1) Putting on a garment, dressing.
2) A garment, especially an under-garment, clothes in general; आत्तचित्रपरिधानविभूषाः (āttacitraparidhānavibhūṣāḥ) Kirātārjunīya 9.1; Śiśupālavadha 1.61; 4.68; Pañcatantra (Bombay) 5.23 (fig.). A sword-sheath; समुल्लसत्तनुपरि- धानसंपदः (samullasattanupari- dhānasaṃpadaḥ) (sadasilatāḥ) Śiśupālavadha 17.25.
3) Closing or concluding;
4) Ved. Putting round.
Derivable forms: paridhānam (परिधानम्), parīdhānam (परीधानम्).Source: Cologne Digital Sanskrit Dictionaries: Shabda-Sagara Sanskrit-English Dictionary
(-naṃ) 1. A lower garment. 2. Vesture, clothes. 3. Putting on, (a garment), dressing. E. pari about, round, dhāna having.Source: Cologne Digital Sanskrit Dictionaries: Benfey Sanskrit-English Dictionary
Paridhāna (परिधान).—parīdhāna, i. e. pari-dhā + ana, n. 1. Putting on, dressing, [Pañcatantra] 226, 16. 2. A garment, [Pañcatantra] v. [distich] 21. 3. A lower garment, [Nala] 9, 314.
Paridhāna can also be spelled as Parīdhāna (परीधान).Source: Cologne Digital Sanskrit Dictionaries: Cappeller Sanskrit-English Dictionary
Paridhāna (परिधान).—[neuter] laying round, putting on, wrapping; garment, vesture.
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Paridhāna (परिधान).—[neuter] laying round, putting on, wrapping; garment, vesture.Source: Cologne Digital Sanskrit Dictionaries: Monier-Williams Sanskrit-English Dictionary
1) Paridhāna (परिधान):—[=pari-dhāna] [from pari-dhā] n. (and dhāna) putting or laying round (esp, wood), wrapping round, putting on, dressing, clothing, [Kātyāyana-śrauta-sūtra; Rāmāyaṇa; Pañcatantra]
2) [v.s. ...] a garment, ([especially]) an under garment (ifc. f(ā). ), [Atharva-veda; Śatapatha-brāhmaṇa] etc. (also parī-dh)
3) Paridhānā (परिधाना):—[=pari-dhānā] [from pari-dhāna > pari-dhā] f. closing or concluding (a recitation), [Śāṅkhāyana-brāhmaṇa]
4) Parīdhāna (परीधान):—[=parī-dhāna] [from parī] n. a mantle, garment, [Mahābhārata] (cf. paridh).Source: Cologne Digital Sanskrit Dictionaries: Yates Sanskrit-English Dictionary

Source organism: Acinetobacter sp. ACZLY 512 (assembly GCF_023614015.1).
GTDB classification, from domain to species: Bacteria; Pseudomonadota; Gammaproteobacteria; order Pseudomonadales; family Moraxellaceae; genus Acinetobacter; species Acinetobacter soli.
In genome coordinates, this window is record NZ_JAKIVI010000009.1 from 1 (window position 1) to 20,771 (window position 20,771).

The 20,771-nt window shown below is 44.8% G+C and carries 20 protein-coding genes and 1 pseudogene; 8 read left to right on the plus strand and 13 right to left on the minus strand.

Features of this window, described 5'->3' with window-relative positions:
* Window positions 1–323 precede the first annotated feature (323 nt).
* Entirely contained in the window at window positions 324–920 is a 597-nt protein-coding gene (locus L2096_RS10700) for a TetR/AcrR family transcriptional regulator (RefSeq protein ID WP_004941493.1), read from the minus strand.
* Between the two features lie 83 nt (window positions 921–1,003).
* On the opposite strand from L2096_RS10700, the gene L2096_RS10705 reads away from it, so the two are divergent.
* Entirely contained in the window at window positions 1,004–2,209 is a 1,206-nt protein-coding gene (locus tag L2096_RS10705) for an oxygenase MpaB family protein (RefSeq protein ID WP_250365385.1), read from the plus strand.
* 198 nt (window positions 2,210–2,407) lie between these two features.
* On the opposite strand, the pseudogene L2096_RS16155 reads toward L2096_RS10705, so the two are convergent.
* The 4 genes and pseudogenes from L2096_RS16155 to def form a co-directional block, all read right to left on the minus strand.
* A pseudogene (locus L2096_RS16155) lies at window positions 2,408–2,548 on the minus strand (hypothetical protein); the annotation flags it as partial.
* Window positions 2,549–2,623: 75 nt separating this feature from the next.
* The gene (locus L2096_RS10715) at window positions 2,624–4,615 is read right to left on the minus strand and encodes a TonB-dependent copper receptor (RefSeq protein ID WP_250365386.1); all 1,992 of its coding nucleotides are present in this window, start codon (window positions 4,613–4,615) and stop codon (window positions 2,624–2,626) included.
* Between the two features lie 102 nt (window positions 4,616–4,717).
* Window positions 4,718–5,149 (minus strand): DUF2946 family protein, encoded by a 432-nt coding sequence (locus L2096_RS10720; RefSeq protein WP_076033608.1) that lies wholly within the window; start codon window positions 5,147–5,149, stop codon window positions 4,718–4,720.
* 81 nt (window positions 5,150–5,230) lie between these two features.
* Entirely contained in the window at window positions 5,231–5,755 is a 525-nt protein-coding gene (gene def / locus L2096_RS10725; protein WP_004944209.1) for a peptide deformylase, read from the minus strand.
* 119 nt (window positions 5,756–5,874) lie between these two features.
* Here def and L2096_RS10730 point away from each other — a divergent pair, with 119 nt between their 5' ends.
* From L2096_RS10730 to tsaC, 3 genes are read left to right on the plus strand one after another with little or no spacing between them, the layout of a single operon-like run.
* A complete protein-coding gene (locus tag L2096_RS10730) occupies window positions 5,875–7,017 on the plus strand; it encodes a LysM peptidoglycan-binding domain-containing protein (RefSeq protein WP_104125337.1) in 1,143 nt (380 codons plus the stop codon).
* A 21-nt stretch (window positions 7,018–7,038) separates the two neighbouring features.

Paridhāna (परिधान):—[pari-dhāna] (naṃ) 1. n. A lower garment.Source: DDSA: Paia-sadda-mahannavo; a comprehensive Prakrit Hindi dictionary (S)
[Sanskrit to German]
Sanskrit, also spelled संस्कृतम् (saṃskṛtam), is an ancient language of India commonly seen as the grandmother of the Indo-European language family (even English!). Closely allied with Prakrit and Pali, Sanskrit is more exhaustive in both grammar and terms and has the most extensive collection of literature in the world, greatly surpassing its sister-languages Greek and Latin.
Hindi dictionarySource: DDSA: A practical Hindi-English dictionary
Paridhāna (परिधान) [Also spelled paridhan]:—(nm) clothes; clothing, cladding.
Kannada-English dictionarySource: Alar: Kannada-English corpus
1) [noun] a putting on clothes; a dressing oneself.
2) [noun] articles of cloth made for wearing on or adorning the body; clothes; garment.
3) [noun] clothing worn under one’s outer clothes, as undershirts, undershorts, etc.
4) [noun] a case for the blade of a sword; a sheath.
5) [noun] something that is presented; a presentation; a gift.
6) [noun] something that encloses, as a fence, wall, etc.; an enclosure.
7) [noun] something seen; sight; view.
Kannada is a Dravidian language (as opposed to the Indo-European language family) mainly spoken in the southwestern region of India.
See also (Relevant definitions)
Ends with: Agniparidhana, Antahparidhana, Apasavyaparidhana, Ekavastraparidhana, Gaganaparidhana, Kundaparidhana, Phalakaparidhana, Punahparidhana, Rathyacailaparidhana, Vastraparidhana, Viparidhana, Vipariparidhana.
Full-text (+13): Agniparidhana, Gaganaparidhana, Paridhaniya, Antahparidhana, Phalakaparidhana, Vastraparidhana, Paridhanavastra, Paridhanaka, Paridhanikri, Parihana, Parihit, Punahparidhana, Parihita, Viparidhana, Parinaha, Paridhan, Katibandhana, Paridaha, Parivesha, Mrigacarma.
Search found 11 books and stories containing Paridhana, Paridhāna, Parīdhāna, Pari-dhāna, Pari-dhana, Paridhānā, Parīdhānā, Pari-dhānā, Parī-dhāna; (plurals include: Paridhanas, Paridhānas, Parīdhānas, dhānas, dhanas, Paridhānās, Parīdhānās, dhānās). You can also click to the full overview containing English textual excerpts. Below are direct links for the most relevant articles:
Garga Samhita (English) (by Danavir Goswami)
Bhakti-rasamrta-sindhu (by Śrīla Rūpa Gosvāmī)
Chaitanya Bhagavata (by Bhumipati Dāsa)
Verse 1.1.113 < [Chapter 1 - Summary of Lord Gaura’s Pastimes]
Verse 2.23.183 < [Chapter 23 - Wandering about Navadvīpa On the Day the Lord Delivered the Kazi]
Verse 1.12.243 < [Chapter 12 - The Lord’s Wandering Throughout Navadvīpa]
Śrī Kṛṣṇa-vijaya (by Śrī Gunaraja Khan)
Cosmetics, Costumes and Ornaments in Ancient India (by Remadevi. O.)
2. Various other Upper Garments and Lower Garments < [Chapter 2 - Costumes]
Tiruvaymoli (Thiruvaimozhi): English translation (by S. Satyamurthi Ayyangar)